John Curran's gripping drama recounts the night in 1969 when Sen. Ted Kennedy left the scene of a car accident that killed a young female campaign worker. Some said it went too far, others that it didn't go far enough -- a good sign that Curran did it right. With Jason Clarke and Ed Helms. Read our review here.
"A Quiet Place"
This hit horror movie, starring John Krasinski as a man protecting his family from creatures who hunt by sound, is ripping good fun and even cinematically daring. Though you barely notice it, the movie is almost completely free of spoken dialogue. With Emily Blunt.
Three parents leap into action after realizing their daughters plan to lose their virginity on prom night. The jokes and language are raunchy, the sexual attitudes perhaps a bit too casual, but overall it has a good heart and some fun moments. With John Cena, Ike Barinholtz and a very good Leslie Mann.
"A Wrinkle In Time"
The long-awaited big-screen adaptation - with an ethnically diverse cast that includes Mindy Kaling and Storm Reid - is a major letdown: Confusing, silly-looking, slow-moving. Read our review here.
Bruce Willis steps into Charles Bronson's shoes in this remake of the 1974 classic. Where the original was troubling and confrontational, this version is blithe and bloody, entertaining but empty. Directed by Eli Roth ("The Green Inferno"). Read our review here.
This unusual story centers on a girl (Angourie Rice) who falls for a genderless spirit, named "A," that inhabits random teenage bodies for a brief 24 hours. It's a decidedly non-binary romance that works surprisingly well thanks to an eager young cast and sensitive direction by Michael Sucsy. Read our review here.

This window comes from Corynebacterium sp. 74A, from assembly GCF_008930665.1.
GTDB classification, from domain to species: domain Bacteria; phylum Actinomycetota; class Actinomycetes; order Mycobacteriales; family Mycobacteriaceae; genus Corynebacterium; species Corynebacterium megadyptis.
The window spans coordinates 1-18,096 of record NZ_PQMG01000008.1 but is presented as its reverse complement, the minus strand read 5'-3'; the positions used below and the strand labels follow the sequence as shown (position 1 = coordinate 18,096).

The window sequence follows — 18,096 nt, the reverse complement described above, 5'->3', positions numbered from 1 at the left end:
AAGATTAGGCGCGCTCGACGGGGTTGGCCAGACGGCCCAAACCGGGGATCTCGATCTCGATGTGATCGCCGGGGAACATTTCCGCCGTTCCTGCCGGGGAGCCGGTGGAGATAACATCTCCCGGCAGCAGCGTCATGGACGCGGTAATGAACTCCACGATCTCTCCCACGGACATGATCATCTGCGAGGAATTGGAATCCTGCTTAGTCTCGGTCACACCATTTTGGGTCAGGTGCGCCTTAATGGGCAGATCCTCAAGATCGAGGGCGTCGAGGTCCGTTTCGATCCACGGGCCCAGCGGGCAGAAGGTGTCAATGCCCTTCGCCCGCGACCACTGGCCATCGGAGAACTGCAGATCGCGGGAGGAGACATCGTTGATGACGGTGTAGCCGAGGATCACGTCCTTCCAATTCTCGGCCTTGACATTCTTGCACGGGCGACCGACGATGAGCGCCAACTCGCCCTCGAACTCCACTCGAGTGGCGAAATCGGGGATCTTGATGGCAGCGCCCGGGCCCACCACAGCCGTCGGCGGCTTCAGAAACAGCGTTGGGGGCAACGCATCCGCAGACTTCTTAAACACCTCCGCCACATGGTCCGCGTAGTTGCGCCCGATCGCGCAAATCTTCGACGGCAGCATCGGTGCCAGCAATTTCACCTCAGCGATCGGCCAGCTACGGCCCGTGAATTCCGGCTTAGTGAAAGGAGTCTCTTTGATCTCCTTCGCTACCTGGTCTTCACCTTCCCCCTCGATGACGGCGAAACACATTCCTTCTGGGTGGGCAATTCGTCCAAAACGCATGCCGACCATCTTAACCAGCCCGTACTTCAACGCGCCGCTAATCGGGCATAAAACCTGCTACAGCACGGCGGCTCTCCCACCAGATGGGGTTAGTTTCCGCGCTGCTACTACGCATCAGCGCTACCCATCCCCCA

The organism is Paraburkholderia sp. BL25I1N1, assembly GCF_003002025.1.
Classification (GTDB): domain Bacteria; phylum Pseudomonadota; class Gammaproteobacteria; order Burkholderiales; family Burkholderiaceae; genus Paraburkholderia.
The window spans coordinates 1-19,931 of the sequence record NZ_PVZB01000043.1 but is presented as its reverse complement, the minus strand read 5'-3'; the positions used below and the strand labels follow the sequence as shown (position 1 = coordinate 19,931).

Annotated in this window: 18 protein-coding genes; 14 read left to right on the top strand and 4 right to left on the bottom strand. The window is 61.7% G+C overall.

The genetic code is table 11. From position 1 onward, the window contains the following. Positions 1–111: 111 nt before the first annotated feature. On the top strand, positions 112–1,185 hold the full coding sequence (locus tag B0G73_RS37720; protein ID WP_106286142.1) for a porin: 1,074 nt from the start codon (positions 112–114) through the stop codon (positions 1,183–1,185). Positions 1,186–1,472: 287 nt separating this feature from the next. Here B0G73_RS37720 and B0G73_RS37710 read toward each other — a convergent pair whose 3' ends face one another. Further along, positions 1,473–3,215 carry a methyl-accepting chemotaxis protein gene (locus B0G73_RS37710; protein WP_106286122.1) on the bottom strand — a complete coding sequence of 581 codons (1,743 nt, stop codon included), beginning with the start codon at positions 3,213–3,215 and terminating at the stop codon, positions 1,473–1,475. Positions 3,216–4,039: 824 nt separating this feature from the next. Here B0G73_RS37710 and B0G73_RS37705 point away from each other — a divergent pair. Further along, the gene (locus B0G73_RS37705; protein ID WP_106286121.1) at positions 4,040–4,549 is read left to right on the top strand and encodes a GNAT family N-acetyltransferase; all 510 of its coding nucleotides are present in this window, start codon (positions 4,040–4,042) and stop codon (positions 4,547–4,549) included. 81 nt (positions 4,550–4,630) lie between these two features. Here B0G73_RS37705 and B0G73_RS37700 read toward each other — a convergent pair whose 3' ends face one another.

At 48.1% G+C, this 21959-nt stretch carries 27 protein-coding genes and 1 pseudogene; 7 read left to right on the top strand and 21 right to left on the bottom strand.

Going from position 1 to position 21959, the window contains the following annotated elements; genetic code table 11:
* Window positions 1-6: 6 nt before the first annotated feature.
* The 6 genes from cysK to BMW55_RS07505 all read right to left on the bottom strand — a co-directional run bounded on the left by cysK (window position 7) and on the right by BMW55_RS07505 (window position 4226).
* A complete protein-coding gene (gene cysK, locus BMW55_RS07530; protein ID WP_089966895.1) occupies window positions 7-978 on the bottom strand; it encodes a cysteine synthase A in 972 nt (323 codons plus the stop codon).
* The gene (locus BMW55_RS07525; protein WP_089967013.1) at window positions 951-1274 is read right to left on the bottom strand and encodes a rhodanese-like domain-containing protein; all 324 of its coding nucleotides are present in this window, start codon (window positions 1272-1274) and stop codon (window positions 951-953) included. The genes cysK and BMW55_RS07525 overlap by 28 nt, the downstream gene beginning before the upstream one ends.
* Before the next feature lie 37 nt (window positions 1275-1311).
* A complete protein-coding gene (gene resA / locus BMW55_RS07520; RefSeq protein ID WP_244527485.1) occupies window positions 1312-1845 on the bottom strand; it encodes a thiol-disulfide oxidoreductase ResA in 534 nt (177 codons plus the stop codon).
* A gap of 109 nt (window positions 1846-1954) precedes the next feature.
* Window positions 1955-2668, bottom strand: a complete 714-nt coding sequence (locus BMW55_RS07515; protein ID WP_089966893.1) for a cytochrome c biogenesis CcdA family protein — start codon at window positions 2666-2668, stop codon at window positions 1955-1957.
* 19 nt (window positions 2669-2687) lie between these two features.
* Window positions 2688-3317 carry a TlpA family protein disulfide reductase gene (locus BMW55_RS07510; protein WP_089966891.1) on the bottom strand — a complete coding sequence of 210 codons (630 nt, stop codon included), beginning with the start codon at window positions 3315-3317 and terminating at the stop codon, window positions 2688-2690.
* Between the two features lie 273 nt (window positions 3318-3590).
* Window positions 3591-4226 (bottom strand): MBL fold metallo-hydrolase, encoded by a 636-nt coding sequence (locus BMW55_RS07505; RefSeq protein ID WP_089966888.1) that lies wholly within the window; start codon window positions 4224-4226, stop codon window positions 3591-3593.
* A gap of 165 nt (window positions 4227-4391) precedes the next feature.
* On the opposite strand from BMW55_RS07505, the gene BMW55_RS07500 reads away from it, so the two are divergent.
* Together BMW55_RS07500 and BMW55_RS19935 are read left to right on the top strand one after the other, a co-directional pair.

"The Strangers: Prey at Night"
An average family stumbles into a trailer park, only to be hunted down by masked psychotics. This is a marginal improvement on 2008's deeply depressing horror flick "The Strangers," which is not saying much. Starring Christina Hendricks. Read our review here.
Alicia Vikander takes over for Angelina Jolie as the female Indiana Jones and - surprise! - knocks it out of the park in this gripping prequel (credit goes to the fittingly named director Roar Uthaug). It's fun, smart, entertaining and works on a human level, too. Why aren't all reboots this good? Read our review here.
If you loved 2011's animated "Gnomeo and Juliet" - a garden-gnome version of Shakespeare - you'll be disappointed by this half-baked take on Conan Doyle's famous sleuth. Johnny Depp provides the voice of the title role. Read our review here.
"Pacific Rim: Uprising"
John Boyega, the new "Star Wars" regular, breathes a little life into this monster-movie sequel. (He's both the lead actor and a producer.) It's loud, preposterous, aimed squarely at pre-teens and makes for a perfectly decent popcorn movie. Read our review here.
"Paul, Apostle of Christ"
The story of one of the Bible's most riveting figures - the Christian-hunter who becomes a believer - is transformed into a talky, musty period-piece. With Jim Caviezel and Olivier Martinez. Read our review here.
Katie (Bella Thorne) has a rare disease that makes her fatally allergic to sunlight, but cute Charlie (Patrick Schwarzenegger, son of Arnold) loves her anyway. It's "Love Story" with blackout curtains. Read our review here.
A brittle, troubled woman finds herself involuntarily committed to a psych ward. Steven Soderbergh's thriller, shot entirely on iPhones and featuring a terrific Claire Foy, is a Hitchcockian gem that delivers major jolts. Great filmmaking, and great fun. Read our review here.